Berlin dreams in music and often doesn’t sleep to dream since, here, the music plays on. From Nov 17th to 20th, SCOPE Festival graced the cultural mecca’s Kreuzberg where four venues brought the humbled mysteries of the North to the stages and ears of those who knew to be where and when. An essence of jazz and folk re-interpretations, XJAZZ Berlin and We Jazz Helsinki pumped in culture- to and for- those tired of the complacent ‘boom boom’.

Thursday evening of the typically tech-house ‘Watergate’, the eye-candy venue on the Spree opened with the graceful sounds of the piano led Kari Ikonen Trio, jolly in their interpretations that eve. The Berliner X Helsinki Ensemble, offered as the main course exclusively for SCOPE, brought together 12 talented performers. Master of ceremonies with his tell-tale tarnished trumpet, the effortlessly gentle but pronounced notes of Studnitzky led the ensemble’s dance of improvisation with a wordy and precise rhythm.

Discord or solitude

Bold and whispering in a glass room, the horns inclusive of Timo Lassy on the tenor-sax, made themselves known in discord or solitude, then united in synchrony or play. Uri Gincel’s dancing fingers on the Rhodes piano played with animation and vigorous groove, while Abdissa Assefa filled out the air with shakers and slips of organic percussion.

A rare break in the jazz theme followed in the last performance, with the rough rap rebel Noah Kin. Fast on the tongue and hazy with the beat, the crowd danced and swayed with beers in hand to the ‘Rebel Rebel’. Those who could sneak away to the neighboring ‘Coba’ bar caught a breeze of Linear John’s jazz-infused electronica shuffle. The rhythm and soft familiar voice you’d take with you on a road trip, “Hits With A Twist”, as does his new album with the same name.

Friday night proved to be a favorite for this Berliner, at the FluxFM venue- FluxBau

The collaboration of Berlin’s consistently innovative Dejan Terzic on the liberated drums with virtuoso rhythm, Parisian Alexandra Grimal’s voice, poetics, and sweet saxophone, as well as Helsinki’s Kalle Kalima on the living electric guitar. Just because I get goosebumps, does it mean you would? Probably. Elementally the trio is strong, cerebrally unpredictable and wild even, and collaboratively entirely compelling. Jazz metal? No, I think it’s called free and experimental. The scrapes and whisper of the drums, the pounding, the vocals reading Goethe’s ‘Prometheus’ piece, the heavy rifts and hair guitar. Moved and moving.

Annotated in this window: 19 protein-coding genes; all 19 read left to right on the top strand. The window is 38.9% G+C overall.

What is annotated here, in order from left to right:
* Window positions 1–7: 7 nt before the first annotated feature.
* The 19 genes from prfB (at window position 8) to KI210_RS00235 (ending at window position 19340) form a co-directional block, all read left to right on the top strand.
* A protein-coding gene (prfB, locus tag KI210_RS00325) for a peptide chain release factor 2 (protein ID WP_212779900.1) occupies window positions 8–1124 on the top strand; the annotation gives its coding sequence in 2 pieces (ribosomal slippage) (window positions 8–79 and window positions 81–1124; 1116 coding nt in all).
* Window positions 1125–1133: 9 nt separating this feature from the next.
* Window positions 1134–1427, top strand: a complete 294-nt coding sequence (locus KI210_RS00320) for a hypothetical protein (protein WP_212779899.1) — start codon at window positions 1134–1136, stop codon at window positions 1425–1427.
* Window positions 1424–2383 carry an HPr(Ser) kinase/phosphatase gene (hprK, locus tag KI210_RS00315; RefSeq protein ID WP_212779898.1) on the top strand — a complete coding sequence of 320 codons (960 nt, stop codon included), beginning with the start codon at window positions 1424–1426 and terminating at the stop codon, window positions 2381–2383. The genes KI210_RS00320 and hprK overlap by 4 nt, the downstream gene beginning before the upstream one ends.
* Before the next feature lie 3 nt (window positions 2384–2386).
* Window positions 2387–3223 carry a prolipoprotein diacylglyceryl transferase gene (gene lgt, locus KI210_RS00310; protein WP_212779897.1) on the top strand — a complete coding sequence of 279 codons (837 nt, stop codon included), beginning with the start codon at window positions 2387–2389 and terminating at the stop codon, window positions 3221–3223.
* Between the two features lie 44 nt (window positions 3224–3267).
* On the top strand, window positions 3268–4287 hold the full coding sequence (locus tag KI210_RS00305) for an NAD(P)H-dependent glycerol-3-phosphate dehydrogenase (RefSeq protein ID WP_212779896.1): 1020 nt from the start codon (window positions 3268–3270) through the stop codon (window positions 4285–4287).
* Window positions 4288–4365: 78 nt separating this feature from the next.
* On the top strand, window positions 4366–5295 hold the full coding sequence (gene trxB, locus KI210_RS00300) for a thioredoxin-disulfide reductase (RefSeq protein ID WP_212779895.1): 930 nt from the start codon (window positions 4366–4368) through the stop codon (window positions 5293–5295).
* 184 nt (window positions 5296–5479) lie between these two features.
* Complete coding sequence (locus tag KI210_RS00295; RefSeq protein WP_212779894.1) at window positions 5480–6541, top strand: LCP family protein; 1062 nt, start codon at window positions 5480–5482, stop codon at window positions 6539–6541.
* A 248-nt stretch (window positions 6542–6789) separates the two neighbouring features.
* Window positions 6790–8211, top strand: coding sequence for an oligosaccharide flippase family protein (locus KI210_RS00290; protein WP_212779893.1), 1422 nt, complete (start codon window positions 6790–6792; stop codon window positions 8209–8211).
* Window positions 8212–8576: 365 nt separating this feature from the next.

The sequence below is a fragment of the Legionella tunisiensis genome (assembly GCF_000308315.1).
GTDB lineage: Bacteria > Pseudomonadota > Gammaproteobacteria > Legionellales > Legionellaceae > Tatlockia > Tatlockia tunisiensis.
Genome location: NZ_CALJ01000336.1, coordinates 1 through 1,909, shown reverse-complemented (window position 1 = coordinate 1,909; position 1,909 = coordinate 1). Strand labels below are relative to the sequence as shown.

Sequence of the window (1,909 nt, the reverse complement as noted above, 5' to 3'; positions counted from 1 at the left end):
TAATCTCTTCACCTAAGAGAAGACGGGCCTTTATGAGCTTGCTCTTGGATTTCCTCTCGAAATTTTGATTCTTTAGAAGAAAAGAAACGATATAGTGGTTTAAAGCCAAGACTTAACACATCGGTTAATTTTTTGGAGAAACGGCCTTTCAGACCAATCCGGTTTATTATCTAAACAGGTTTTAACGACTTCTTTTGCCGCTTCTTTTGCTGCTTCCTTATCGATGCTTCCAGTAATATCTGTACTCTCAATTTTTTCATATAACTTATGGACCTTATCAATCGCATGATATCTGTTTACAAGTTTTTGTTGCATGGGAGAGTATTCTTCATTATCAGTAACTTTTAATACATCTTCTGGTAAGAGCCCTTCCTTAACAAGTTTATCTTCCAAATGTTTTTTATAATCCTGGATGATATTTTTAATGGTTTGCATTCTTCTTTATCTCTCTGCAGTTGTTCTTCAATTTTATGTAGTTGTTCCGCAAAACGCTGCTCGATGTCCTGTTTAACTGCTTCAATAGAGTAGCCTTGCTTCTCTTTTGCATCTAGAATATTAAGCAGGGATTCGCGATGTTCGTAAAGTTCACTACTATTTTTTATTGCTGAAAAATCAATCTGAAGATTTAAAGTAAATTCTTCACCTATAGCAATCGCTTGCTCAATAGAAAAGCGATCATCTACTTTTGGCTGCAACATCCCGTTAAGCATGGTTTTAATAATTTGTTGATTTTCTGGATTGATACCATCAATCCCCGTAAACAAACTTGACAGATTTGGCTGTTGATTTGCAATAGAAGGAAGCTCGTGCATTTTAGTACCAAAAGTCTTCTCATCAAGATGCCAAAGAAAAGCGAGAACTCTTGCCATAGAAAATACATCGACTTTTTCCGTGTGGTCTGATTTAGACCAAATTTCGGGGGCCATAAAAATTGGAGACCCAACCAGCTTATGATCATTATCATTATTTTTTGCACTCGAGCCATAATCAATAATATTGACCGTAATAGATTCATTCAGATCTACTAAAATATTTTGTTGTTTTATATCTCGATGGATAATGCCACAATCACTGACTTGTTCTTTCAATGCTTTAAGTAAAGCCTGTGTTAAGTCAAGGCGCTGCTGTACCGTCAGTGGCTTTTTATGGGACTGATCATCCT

The crowds pour in for the second act, Berliners surely, and just as many Finns. Berlin’s admired live and hazy electronica boy Jaakko Eino Kalevi, (there’s a song in case you fret with the pronunciation), is performing with a unique 9 piece configuration of Finnish friends and a small ‘symphony’ of instruments. The execution of his classic Töölö Labyrinth album is climactic and vivid, and the girls in the crowd dance, despite or in favor of, the jazz.

Seventies: stay back

Though the program has several Saturday offerings, I reserve my final strength for the Sunday hurrah at Bi Nuu, Lido’s other hotspot. Tonight, it’s the big band jazz psychedelia of Jimi Tenor & the Afro-beat band Kabu Kabu, opened by the blue lo-fi groove of BubaWiiAa. Jimi tries to swoon the crowd, with his dapper tuxedo of floral print. Seventies: stay back.

Moving from the saxophone to the Korg keys, occasionally singing something of a Bowie impersonation, the jazz is standard and not, sometimes adorned with the pound of bongo drummers and African percussives, as well as flutes that create some kind of beach theme before the funk kicks back in.

It eventually ends, and we sleep again. A lovely weekend with acoustic memories and a stellar reminder that jazz is living, dynamic, and very varied. Find your approachable version, and move your own mind. Maybe in Helsinki too.